Estimated read time: 3-4 minutes
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Debbie Dujanovic Reporting
Produced by Kelly Just It's something, most of us, at some time, must do -- find someone dependable to take care of aging parents and grandparents. KSL discovered what can happen when you hire the wrong people.
Our investigations don't normally focus on just one victim, but this is one outrageous plot you need to hear about. It demonstrates exactly why older Americans are prime targets for bad guys: they're trusting and they've got a lot of money. As we found out, some thieves are literally moving in to clean you out.
Rebecca O'Brien's grandmother, Bernice Pollei, loved her independence, but at 91 years of age, the Holladay woman needed some help.
Rebecca O'Brien, Bernice's granddaughter said, "We needed someone here that could be trusted to care for her basic needs. Make sure she was dressed, make sure she could groom herself, make sure she was clean and the house was clean."
Bernice wanted to stay in her home so the family hired live-in caregiver, Victoria Fiu.
"We had known the family that she worked for previously. Everything was fine the first year," Rebecca said.
Victoria invested a whole year winning Bernice's trust. Then she lowered the boom. It was an elaborate scam, filled with deceitful twists and turns. When it was over, Bernice's bank account was empty, her spirit broken.
Salt Lake County detective Steve Hall said, "This is probably the worst case of financial elderly abuse that I've seen."
The web of lies began to unravel the day sheriff's detective Steve Hall took a frantic call from Bernice's family. Thousands of dollars was missing and everything pointed to their trusted care-giver, Victoria.
Victoria figured out education meant the world to Bernice so she announced plans for college. Victoria claimed the school wouldn't accept checks from her bank. A trusting Bernice agreed to help out and write the tuition checks with Victoria promising to pay her back.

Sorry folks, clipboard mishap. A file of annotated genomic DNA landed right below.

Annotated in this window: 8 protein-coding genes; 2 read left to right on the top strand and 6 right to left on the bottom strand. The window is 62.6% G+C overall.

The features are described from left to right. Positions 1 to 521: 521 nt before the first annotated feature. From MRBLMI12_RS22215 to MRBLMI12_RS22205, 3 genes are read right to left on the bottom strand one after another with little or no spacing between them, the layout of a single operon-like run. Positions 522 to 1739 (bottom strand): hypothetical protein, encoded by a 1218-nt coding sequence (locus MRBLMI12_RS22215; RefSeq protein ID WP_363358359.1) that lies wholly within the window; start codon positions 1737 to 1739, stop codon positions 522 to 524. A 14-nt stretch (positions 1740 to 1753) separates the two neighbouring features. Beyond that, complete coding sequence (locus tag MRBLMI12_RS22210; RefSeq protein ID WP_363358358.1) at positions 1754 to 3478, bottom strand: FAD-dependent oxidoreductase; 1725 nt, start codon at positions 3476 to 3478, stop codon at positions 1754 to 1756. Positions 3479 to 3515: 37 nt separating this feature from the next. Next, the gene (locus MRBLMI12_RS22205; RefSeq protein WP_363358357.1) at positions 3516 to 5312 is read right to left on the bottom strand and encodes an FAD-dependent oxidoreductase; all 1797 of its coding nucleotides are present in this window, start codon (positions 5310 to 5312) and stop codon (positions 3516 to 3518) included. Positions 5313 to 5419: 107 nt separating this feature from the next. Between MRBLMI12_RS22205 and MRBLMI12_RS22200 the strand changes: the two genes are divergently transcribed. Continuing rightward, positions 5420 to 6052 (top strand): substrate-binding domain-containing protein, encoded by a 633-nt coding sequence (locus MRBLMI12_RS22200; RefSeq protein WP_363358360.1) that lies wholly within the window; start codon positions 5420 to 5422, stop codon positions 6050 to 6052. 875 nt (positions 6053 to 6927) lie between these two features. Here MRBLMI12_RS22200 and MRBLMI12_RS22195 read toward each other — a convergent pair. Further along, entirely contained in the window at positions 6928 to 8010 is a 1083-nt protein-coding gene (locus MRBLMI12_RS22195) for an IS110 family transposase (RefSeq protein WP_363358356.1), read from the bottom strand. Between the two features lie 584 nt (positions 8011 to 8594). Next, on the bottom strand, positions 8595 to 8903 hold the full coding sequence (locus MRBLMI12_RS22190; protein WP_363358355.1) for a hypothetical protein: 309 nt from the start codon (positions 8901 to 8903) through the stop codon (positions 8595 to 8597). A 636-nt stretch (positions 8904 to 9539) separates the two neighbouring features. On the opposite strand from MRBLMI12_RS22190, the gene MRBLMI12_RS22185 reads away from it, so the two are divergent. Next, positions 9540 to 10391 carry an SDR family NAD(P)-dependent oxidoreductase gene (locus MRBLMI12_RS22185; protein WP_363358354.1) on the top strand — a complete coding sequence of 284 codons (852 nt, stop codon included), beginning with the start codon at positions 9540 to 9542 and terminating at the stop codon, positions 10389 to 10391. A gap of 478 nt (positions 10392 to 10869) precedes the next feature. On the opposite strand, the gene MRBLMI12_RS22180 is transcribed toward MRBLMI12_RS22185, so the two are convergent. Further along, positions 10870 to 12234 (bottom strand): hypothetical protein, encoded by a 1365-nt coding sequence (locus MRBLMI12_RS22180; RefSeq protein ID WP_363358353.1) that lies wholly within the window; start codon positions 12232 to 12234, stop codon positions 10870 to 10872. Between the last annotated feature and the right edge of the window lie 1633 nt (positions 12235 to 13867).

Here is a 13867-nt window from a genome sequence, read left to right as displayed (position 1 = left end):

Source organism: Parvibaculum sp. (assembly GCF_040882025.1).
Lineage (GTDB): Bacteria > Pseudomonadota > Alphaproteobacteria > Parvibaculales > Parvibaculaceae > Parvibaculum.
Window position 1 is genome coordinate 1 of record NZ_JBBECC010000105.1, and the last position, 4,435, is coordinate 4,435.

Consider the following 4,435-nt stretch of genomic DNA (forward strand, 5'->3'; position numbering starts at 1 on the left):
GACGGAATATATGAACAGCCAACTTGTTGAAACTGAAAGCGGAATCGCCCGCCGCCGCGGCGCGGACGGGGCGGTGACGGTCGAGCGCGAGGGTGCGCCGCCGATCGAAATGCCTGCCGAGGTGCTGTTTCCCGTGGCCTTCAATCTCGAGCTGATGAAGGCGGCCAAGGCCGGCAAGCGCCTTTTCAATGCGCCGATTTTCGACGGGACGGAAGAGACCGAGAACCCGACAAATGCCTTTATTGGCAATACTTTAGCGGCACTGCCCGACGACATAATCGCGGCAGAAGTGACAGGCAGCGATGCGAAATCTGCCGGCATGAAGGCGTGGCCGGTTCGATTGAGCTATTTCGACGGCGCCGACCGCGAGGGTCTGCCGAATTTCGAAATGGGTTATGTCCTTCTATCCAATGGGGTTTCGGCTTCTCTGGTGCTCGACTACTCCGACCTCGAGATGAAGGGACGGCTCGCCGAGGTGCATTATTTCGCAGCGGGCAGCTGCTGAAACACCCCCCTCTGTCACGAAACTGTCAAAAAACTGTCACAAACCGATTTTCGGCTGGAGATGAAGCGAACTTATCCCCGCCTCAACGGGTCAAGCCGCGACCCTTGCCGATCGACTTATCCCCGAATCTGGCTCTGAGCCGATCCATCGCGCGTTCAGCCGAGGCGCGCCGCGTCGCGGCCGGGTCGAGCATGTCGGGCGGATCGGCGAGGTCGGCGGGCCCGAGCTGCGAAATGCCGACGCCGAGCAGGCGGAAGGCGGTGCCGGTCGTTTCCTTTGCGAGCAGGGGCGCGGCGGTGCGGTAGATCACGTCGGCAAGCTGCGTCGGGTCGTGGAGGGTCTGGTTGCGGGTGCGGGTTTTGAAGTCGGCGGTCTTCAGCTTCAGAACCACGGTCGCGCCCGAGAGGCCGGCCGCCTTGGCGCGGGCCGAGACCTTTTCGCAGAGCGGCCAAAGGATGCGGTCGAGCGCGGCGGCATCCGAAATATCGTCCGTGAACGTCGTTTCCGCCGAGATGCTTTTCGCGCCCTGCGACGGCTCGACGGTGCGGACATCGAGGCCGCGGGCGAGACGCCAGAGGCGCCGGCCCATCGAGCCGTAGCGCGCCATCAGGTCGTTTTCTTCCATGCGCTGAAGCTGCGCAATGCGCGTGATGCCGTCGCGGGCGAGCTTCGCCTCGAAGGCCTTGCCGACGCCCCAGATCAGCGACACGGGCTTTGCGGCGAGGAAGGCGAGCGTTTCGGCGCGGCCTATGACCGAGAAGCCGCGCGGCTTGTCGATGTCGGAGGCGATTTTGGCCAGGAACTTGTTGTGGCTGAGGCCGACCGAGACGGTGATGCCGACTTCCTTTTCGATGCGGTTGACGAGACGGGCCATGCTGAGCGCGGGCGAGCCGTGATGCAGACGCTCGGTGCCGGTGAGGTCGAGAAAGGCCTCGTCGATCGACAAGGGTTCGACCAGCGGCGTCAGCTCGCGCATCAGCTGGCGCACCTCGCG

"Over a period of about a year, she had taken $53,000 out of the victim's account," Detective Hall tells us.
Detective Hall showed us the stack of cashed checks that paid for Victoria's education, right? Wrong. Victoria wasn't enrolled anywhere and took clever steps to keep it secret.
Detective Hall says, "The suspect had a computer and she had doctored some documents to show Bernice, and would come show her these report cards and say, ‘Look at these grades. I'm getting A's.'"
The deception was so complete, Bernice and her friends gave Victoria cash gifts for "graduation". So where's the money Victoria stole? Long gone.
"She's openly admitted sending it to Western Samoa and New Zealand and Hawaii and to American Samoa. She has supported family members with my grandmother's hard earned money," Rebecca said. And the lies went on. It turns out Victoria Fiu is a woman with seven aliases. Police now think her real name is Jasmine Fa'amaile.
Jasmine pleaded guilty to felony theft. Bernice wasn't there to see it, though; the night before court, she died.
Jasmine's punishment, handed out just this week, is six months in jail and pay back of the tens of thousands of dollars she stole. Outside the courtroom, none of Jasmine's supporters was talking.
In court there was another twist. New allegations surfaced suggesting 22-year-old Jasmine didn't act alone, that Jasmine's own family sent her to the U.S. six years ago, as a child, to care for seniors and carry out her family's plot to steal money from the elderly.
We shared our investigation with the Division of Aging. They intend to warn law enforcement and seniors alike about this scheme.
Need to Hire a caregiver?
Before you hire a caregiver for anyone in your family, check him or her out like any other employee. Get a date of birth, social security number and driver's license number. Then buy a background check. You can do it online or through the state for a small fee.